Our country has now been without a critical incentive for homegrown innovation for nearly four months. That is four months without an incentive for an inventor to take his emerging company to the next level. That is four months that technology firms have looked to other countries as options to invest their research and development dollars. That’s right- the United States has been without a Research and Development Tax Credit for more than a quarter of the year.
There has been lots of talk of the R&D tax credit but nothing has happened. President Obama has twice proposed strengthening and making permanent the research and development tax credit. Congress talks about spurring innovation and creating jobs. We are thrilled to hear all of this but it’s going to take action from both the Administration and Congress to make that happen.
The credit most recently expired in December and while Congress debates how and when to temporarily extend this vital incentive, for the 15th time, other countries are building their tech industries at our expense. As the National Science Board recently reported, the United States has lost one quarter of its high-tech manufacturing jobs in the last decade while China and other Asian countries continue to gain ground. Decisions about where to manufacture and perform R&D are not limited to issues of tax policy, but tax policy is certainly a critical part of that calculation and we keep playing catch with a vital component of that policy.
We don’t understand why would there even be a question about strengthening the R&D tax credit when, Ernst & Young tells us, that will create 30,000 research-oriented jobs in the short-term and a staggering 300,000 jobs in the long-term?
While we do want to see a permanent and strengthened R&D credit, there is a more immediate concern.
Not renewing the R&D tax credit would be a fatal mistake. The R&D tax credit is truly a jobs credit that has a long track record of creating real jobs, with bright futures, right here at home. And jobs are what we need.
Research and development is what takes a genius idea and turns it into a tangible product. R&D creates new industries and products, new solutions to our toughest challenges along with jobs.
On average, U.S. firms invest an additional $94 in research and development for every $6 they are allowed to keep through the R&D tax credit and nearly all of R&D investments are spent directly on employment. Talk about a smart investment that more than pays for itself.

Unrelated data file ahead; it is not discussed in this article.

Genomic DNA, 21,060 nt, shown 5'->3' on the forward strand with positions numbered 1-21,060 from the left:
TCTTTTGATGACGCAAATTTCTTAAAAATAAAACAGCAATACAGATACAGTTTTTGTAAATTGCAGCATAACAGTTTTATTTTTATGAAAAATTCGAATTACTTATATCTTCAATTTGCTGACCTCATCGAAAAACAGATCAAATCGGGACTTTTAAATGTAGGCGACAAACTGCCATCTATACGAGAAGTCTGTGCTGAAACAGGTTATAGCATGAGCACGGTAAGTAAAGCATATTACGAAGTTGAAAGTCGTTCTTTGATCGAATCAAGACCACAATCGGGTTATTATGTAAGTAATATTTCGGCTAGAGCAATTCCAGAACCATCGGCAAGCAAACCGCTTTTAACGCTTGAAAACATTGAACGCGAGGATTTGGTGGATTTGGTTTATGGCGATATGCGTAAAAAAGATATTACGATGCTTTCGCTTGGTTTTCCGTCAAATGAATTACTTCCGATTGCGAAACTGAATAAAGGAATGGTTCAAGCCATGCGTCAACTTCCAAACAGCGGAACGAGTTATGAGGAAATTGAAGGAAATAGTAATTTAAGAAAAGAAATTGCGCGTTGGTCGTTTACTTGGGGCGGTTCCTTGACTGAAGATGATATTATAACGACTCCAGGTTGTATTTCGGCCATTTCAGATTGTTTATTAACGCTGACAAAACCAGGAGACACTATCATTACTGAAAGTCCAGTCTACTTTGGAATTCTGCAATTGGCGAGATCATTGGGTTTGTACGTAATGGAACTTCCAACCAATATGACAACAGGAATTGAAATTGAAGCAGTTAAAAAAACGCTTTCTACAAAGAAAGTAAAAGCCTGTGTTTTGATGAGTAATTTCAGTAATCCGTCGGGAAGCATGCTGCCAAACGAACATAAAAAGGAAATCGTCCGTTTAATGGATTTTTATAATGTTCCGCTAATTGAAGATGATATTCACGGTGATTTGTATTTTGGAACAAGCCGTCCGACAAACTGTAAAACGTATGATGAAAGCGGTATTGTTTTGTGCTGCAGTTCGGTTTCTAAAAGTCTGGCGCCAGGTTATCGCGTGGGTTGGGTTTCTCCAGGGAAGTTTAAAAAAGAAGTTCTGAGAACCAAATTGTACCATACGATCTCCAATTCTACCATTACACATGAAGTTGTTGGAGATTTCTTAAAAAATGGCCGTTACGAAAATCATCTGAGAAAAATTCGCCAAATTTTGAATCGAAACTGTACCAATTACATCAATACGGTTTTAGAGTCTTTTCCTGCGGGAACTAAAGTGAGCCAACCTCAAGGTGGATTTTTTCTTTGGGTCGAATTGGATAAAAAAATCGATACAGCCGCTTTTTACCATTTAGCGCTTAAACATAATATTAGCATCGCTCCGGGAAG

We are the home of innovation and invention, including inventing the R&D tax credit. We wrote the playbook on how to encourage innovation and now other countries are using it to beat us.
We are nowhere near the top of the list, currently ranked 24th in the world — just ahead of Greece, in the incentives to lure companies — and employment — to our shores.
If we are going to encourage innovation, and all the economic benefits that come with it, Congress needs to provide companies with a multi-year extension of the tax credit so that companies know what they are dealing with when making decisions to expand and innovate. Bringing a new innovation to market is not a one-year project. Companies need to be able to plan for a least five years and they must be able to count on the R&D tax credit.
But the real solution to moving us back to the top is not to have the R&D tax credit simply renewed. Congress needs to strengthen the credit and make it permanent. We’ve been renewing the same temporary credit for 30 years – looks like it works.
There is a lot of talk about supporting innovation and creating an economy that is built for the future. As we’ve said in the past, doing that is going to be a joint venture between government and the private sector.
The tech sector is willing to step up. But the policies need to be in place to support us and we need them to be in place now, beginning with the R&D tax credit.
Getting this country back on track is going to take smart policy that balances fiscal responsibility with good investments that grow jobs and ensures the U.S. position as the global leader in innovation. Giving U.S. tech companies the certainty of the R&D tax credit would be a good start.
Here’s the plan: First, Congress needs to seamlessly renew and enhance the R&D tax credit now, not during the lame duck session. Second, we all need to get together and pass a permanent, strengthened R&D tax credit.
There are already good bills in Congress, let’s act on them. It’s smart policy.
Shawn Osborne is president and chief executive of TechAmerica.